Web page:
It is providing a total of $493,000 for the next four years combined now, extending the long-term monitoring but sampling lake water every other month instead of monthly.

A grant obtained this year by state Senator Betty Little will make

$250,000 available over two years to help pay for some additional lake research and may help the state Department of Environmental Conservation more effectively target its trout stocking and liming programs, Dukett said.

The positive trends seen from the field research will be discussed broadly at a conference planned this fall by the Adirondack Council, said John Sheehan, a spokesman. He said before the federal acid rain reduction program started, pH in rainfall over the Adirondacks averaged 4.1 and was as low as 2.6 during the 1970s. With the data showing the levels approaching acid-free precipitation, the council plans to discuss strategies to continue the recovery at its conference November 29 at the Saratoga Hilton, he said.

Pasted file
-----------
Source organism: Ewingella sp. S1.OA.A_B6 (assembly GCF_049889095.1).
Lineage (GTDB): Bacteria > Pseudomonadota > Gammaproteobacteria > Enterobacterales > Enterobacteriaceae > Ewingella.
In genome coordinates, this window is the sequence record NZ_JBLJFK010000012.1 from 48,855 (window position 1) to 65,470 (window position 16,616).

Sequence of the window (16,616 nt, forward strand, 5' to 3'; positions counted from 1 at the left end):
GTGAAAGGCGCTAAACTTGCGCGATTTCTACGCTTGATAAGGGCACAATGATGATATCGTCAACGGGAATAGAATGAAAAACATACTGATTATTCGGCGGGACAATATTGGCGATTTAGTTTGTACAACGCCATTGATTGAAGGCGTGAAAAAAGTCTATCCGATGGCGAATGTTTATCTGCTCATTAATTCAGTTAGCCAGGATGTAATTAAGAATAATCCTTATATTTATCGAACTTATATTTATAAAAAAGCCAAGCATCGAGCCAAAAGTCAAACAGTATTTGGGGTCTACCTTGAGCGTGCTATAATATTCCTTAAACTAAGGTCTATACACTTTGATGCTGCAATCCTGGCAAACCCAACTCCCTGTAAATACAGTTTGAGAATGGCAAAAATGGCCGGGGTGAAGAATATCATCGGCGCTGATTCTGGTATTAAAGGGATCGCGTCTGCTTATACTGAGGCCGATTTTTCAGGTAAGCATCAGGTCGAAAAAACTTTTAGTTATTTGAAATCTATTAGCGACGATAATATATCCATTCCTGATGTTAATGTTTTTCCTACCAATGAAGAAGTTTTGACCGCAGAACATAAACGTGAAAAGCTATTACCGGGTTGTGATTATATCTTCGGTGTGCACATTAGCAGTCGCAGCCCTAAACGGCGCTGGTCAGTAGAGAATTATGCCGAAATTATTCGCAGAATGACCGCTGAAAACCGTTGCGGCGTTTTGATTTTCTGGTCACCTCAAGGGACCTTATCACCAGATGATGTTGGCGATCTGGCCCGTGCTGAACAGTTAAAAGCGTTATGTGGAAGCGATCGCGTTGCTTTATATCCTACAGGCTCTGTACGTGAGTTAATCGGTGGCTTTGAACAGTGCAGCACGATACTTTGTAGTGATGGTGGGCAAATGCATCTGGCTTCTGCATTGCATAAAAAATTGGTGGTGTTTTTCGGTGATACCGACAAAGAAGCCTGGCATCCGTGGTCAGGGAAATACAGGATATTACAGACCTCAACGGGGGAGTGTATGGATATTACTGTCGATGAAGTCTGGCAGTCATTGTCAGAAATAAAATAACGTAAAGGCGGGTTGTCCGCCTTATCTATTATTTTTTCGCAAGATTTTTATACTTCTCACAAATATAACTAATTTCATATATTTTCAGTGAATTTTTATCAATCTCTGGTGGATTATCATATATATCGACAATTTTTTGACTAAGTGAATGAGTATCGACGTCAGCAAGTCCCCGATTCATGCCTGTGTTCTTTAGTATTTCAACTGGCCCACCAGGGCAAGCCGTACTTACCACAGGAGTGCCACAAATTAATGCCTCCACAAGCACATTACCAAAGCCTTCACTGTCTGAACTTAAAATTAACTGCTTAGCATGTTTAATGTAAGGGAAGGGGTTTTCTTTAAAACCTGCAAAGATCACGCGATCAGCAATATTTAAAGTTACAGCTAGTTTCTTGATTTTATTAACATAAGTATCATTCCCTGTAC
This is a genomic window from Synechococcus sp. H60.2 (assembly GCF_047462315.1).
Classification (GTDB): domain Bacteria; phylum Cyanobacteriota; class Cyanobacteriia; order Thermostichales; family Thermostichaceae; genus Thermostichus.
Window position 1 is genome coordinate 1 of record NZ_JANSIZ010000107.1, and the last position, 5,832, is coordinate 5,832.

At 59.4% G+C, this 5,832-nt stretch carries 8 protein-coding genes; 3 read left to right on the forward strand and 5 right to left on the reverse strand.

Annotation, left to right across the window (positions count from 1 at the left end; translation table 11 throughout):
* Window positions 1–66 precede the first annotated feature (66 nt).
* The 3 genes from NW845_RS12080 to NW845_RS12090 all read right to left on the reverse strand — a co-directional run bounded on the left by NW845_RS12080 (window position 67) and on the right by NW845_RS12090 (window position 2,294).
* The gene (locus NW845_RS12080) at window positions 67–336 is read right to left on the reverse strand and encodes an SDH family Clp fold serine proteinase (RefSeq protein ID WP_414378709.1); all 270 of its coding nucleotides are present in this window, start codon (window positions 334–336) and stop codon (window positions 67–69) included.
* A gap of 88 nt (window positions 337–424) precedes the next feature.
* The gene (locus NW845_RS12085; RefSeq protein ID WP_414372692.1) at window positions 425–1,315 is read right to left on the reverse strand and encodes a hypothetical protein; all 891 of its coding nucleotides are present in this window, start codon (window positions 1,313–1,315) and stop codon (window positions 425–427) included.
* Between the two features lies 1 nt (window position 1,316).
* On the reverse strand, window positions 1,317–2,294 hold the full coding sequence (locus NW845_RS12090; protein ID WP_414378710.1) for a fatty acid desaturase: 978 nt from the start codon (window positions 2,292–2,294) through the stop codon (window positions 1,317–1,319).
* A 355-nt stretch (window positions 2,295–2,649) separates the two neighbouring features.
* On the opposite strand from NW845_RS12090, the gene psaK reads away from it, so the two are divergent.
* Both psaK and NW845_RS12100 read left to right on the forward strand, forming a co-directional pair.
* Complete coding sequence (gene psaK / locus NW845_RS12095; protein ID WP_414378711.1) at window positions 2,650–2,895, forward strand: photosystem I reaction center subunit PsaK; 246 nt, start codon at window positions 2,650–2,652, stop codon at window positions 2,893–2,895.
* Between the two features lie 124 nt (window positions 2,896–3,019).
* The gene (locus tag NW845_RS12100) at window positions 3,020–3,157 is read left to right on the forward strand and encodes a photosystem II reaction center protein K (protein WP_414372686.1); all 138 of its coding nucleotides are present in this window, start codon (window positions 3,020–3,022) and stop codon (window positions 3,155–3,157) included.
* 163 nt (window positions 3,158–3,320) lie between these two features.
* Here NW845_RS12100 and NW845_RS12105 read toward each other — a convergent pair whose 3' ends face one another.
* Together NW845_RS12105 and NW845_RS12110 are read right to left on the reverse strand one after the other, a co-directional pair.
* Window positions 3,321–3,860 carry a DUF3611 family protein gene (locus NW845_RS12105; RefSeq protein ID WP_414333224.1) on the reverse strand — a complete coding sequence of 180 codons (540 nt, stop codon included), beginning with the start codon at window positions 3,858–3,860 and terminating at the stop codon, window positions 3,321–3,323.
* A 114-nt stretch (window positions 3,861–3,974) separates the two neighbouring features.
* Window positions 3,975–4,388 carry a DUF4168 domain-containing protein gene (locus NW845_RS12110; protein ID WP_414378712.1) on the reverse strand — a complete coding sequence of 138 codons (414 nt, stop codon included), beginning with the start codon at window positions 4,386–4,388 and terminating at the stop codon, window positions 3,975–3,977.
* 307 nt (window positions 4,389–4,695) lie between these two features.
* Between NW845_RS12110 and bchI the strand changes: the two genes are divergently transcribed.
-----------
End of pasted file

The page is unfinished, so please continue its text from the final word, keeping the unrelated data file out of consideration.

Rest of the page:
“There’s been considerable progress, but untainted rainfall has a pH of 5.5, so we’re getting there,” he said.

Also, from November 5 to November 9, the National Atmospheric Deposition Program will hold its fortieth anniversary conference at the Albany Hilton. The group has been measuring air and precipitation since 1978. Its agenda involves discussing “historical legacy” and the “future.”

Margaret Valis, the DEC’s director of the Bureau of Air Quality Analysis & Research, will be attending. She said the favorable trend of cleaner emissions coming into New York is reflected in the waters of the Adirondacks, but it will take 100 to 200 years for the lakes to return to their pre-industrial state. “The chemistry in the lakes do lag behind what we see in the emissions,” she said, noting the limited buffering capabilities of the North Country lakes.

Yet fish are coming back, she said.

Continued monitoring programs are essential, she said, and may include aspects of climate change such as testing lake water temperatures at various depths.

“The Adirondacks are really New York’s jewel,” she said. “It is important to make sure any of these trends are not reversed.”

What’s behind Staten Island’s high cancer rates? Public meeting kicks off study

Staten Island Advance, July 5th, 2018


STATEN ISLAND, N.Y. — After the Advance detailed the higher-than-average cancer rates on Staten Island, Gov. Andrew Cuomo announced a one-year study to determine the cause.

"Why does Staten Island have a higher rate of cancer than the other boroughs?" asked Cuomo. "We need to have those questions answered."